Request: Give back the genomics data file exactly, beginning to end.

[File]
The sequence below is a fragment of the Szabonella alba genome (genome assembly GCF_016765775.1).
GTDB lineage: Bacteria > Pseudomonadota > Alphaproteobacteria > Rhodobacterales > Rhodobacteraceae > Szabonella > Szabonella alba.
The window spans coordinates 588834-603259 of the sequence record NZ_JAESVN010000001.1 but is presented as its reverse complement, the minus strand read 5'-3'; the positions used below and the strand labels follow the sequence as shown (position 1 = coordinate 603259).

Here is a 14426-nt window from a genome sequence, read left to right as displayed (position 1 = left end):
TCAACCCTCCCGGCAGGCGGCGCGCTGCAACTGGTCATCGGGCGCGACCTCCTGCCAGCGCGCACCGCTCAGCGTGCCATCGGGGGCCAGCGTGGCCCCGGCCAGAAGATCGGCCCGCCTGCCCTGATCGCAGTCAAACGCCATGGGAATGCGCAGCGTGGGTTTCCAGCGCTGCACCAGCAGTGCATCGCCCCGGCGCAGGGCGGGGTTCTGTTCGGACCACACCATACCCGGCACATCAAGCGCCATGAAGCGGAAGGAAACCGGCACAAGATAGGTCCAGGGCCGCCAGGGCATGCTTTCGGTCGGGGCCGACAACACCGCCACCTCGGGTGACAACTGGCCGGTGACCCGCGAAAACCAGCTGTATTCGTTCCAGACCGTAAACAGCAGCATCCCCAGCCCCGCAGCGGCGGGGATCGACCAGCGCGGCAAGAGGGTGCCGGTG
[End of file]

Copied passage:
The sequence below is a fragment of the Szabonella alba genome (genome assembly GCF_016765775.1).
GTDB lineage: Bacteria > Pseudomonadota > Alphaproteobacteria > Rhodobacterales > Rhodobacteraceae > Szabonella > Szabonella alba.
The window spans coordinates 588834-603259 of the sequence record NZ_JAESVN010000001.1 but is presented as its reverse complement, the minus strand read 5'-3'; the positions used below and the strand labels follow the sequence as shown (position 1 = coordinate 603259).

Here is a 14426-nt window from a genome sequence, read left to right as displayed (position 1 = left end):
TCAACCCTCCCGGCAGGCGGCGCGCTGCAACTGGTCATCGGGCGCGACCTCCTGCCAGCGCGCACCGCTCAGCGTGCCATCGGGGGCCAGCGTGGCCCCGGCCAGAAGATCGGCCCGCCTGCCCTGATCGCAGTCAAACGCCATGGGAATGCGCAGCGTGGGTTTCCAGCGCTGCACCAGCAGTGCATCGCCCCGGCGCAGGGCGGGGTTCTGTTCGGACCACACCATACCCGGCACATCAAGCGCCATGAAGCGGAAGGAAACCGGCACAAGATAGGTCCAGGGCCGCCAGGGCATGCTTTCGGTCGGGGCCGACAACACCGCCACCTCGGGTGACAACTGGCCGGTGACCCGCGAAAACCAGCTGTATTCGTTCCAGACCGTAAACAGCAGCATCCCCAGCCCCGCAGCGGCGGGGATCGACCAGCGCGGCAAGAGGGTGCCGGTG